If a person has gained some weight during the quarantine period, it is important for them not to be too self-critical. Several manageable adjustments can help people lose the weight they gained in lockdown.
Quarantine is an effective measure to help reduce the spread of COVID-19.
However, life under lockdown comes with its own mental and physical challenges.
As a result of quarantine, some people may notice weight gain during the pandemic — one study suggests 22% of adults reported gaining weight during the COVID-19 pandemic. Many challenges and disruptions to daily routines may play a role in this.
Factors, such as less sleep, less physical exercise, and eating more, may contribute to what many refer to as the “quarantine 15,” referencing the weight gain that many people experience during the pandemic.
However, for those with concerns regarding weight gain, it may be possible to adapt gradual changes into daily routines that may help manage and maintain a moderate weight.
This article explores possible causes of weight gain during the pandemic and suggests some tips and strategies that may help people maintain a moderate weight.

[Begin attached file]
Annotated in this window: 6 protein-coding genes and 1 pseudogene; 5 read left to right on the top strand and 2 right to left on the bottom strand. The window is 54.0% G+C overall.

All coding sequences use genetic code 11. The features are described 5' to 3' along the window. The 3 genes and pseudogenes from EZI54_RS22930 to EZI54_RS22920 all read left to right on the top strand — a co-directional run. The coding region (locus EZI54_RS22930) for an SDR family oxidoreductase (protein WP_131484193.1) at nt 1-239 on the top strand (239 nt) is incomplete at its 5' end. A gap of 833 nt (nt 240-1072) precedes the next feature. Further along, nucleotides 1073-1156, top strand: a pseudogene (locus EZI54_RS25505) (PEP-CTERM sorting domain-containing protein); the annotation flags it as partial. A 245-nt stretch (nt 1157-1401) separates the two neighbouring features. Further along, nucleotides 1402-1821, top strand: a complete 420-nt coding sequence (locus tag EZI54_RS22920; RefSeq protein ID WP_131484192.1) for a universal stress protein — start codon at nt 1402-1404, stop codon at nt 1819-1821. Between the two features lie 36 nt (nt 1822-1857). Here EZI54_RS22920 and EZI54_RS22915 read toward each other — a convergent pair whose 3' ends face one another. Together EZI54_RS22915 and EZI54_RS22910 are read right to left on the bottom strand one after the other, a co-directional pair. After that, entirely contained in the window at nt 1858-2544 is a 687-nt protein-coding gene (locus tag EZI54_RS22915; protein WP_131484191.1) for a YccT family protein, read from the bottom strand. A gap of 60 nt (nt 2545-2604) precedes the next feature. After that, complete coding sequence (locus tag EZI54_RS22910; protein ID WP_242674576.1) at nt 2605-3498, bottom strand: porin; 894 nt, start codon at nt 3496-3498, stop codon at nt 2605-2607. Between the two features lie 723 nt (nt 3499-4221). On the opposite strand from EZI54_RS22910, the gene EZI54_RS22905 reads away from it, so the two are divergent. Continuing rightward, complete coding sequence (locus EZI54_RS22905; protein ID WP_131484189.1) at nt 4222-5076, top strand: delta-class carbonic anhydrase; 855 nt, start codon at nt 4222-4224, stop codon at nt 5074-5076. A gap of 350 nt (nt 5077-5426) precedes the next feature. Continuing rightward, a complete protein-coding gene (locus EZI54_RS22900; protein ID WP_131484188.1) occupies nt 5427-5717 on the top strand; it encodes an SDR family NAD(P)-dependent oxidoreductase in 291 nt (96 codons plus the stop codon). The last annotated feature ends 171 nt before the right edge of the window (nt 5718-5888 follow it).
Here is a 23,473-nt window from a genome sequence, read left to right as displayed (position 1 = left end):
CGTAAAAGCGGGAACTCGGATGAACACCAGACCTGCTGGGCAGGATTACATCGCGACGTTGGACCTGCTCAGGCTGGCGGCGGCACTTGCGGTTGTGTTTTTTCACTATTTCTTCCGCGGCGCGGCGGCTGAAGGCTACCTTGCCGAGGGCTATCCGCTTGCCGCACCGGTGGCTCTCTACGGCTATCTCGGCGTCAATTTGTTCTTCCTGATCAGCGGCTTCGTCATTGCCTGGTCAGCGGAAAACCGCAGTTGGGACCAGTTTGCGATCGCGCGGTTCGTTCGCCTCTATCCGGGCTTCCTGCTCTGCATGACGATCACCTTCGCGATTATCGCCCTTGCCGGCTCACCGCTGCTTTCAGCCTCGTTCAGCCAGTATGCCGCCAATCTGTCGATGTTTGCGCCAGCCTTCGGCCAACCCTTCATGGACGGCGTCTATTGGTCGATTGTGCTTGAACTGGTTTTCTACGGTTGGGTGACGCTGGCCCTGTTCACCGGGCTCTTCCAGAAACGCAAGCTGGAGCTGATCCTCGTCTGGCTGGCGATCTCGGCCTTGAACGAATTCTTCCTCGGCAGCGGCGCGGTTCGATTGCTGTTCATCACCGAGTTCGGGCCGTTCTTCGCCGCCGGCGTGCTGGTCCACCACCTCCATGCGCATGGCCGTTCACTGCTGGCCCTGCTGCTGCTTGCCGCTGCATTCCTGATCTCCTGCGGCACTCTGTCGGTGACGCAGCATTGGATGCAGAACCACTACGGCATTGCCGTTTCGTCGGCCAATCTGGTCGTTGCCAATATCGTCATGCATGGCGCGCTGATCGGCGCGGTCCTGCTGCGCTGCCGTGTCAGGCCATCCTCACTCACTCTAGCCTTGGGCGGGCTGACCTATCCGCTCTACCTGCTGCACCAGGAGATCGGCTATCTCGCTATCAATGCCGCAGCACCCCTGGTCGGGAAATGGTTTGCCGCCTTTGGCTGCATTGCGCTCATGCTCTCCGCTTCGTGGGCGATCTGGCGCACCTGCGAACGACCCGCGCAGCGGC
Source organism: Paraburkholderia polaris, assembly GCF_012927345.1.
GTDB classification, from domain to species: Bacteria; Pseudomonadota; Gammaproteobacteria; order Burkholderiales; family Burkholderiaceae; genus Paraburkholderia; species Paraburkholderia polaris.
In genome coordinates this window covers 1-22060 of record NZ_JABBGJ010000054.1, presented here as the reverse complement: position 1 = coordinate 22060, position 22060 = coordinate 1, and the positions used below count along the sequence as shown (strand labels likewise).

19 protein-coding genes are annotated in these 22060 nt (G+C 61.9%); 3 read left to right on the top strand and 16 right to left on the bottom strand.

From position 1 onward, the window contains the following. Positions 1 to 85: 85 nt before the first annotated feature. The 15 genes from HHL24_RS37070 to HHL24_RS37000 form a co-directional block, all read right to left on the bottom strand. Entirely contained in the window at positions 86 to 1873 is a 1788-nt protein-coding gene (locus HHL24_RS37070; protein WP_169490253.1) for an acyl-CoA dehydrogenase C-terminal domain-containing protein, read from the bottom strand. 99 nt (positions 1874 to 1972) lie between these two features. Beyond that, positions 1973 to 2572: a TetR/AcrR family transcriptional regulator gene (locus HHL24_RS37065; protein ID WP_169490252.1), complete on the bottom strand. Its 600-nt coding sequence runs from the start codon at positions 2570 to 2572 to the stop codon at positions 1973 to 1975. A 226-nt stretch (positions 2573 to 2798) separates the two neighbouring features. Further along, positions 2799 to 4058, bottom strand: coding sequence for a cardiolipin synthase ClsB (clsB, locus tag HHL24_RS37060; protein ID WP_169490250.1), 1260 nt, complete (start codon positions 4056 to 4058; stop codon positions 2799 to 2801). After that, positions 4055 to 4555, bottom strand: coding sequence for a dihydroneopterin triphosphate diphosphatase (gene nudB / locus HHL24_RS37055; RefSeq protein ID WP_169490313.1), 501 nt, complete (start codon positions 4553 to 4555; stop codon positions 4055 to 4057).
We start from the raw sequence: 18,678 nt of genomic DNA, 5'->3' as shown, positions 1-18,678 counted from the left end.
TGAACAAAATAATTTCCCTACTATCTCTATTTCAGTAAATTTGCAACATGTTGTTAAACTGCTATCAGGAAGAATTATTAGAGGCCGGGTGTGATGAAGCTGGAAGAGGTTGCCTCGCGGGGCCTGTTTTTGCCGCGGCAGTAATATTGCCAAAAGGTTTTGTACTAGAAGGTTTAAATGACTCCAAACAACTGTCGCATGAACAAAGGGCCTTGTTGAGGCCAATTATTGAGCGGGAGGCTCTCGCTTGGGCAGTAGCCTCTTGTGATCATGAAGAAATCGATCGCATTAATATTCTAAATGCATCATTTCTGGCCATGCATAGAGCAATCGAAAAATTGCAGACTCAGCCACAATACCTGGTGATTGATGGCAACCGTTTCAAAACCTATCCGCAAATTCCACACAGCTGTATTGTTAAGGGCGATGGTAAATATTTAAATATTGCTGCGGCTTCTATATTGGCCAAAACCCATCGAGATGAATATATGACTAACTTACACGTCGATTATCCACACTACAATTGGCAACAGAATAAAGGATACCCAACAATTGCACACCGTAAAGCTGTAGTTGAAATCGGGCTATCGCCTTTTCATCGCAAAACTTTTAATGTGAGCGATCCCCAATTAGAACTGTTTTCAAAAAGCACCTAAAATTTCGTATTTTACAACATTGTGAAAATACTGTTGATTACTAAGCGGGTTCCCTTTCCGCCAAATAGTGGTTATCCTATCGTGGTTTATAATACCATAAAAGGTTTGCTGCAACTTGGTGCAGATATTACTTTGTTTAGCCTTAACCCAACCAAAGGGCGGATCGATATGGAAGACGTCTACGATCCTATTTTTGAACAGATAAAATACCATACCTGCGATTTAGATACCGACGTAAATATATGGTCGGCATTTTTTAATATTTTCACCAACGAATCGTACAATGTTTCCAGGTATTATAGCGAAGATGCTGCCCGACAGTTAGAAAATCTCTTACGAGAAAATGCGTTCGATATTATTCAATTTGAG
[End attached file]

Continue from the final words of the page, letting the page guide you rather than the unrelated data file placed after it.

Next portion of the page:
The restrictions that quarantine places on everyday life are likely to alter and interrupt many people’s daily routines.
The rise in unstructured time, the closure of gyms and recreational centers, movement restrictions, and the enormous stress of the pandemic will all likely affect people’s sleeping patterns, eating habits, and levels of physical exercise, which may contribute to weight gain.
People may also struggle to focus on weight management due to increasing work demands, unforeseen hardships, and safety concerns.
While it may be tempting to indulge in convenient or comfort food, they are typically not healthful options.
A 2018 study notes that a healthful diet is likely to be rich in fruits, vegetables, whole grains, and high-quality proteins. A person following this type of diet may also wish to cut down on foods with added sugar, refined grains, and highly processed foods.
If possible, it may also be beneficial for people to eat home-cooked meals as often as possible, rather than relying on takeout or ready meals.
A 2017 study suggests that people who ate five home-cooked meals per week were 28% less likely to have excess weight and 24% less likely to have excess body fat than those who ate home-cooked meals fewer than three times per week.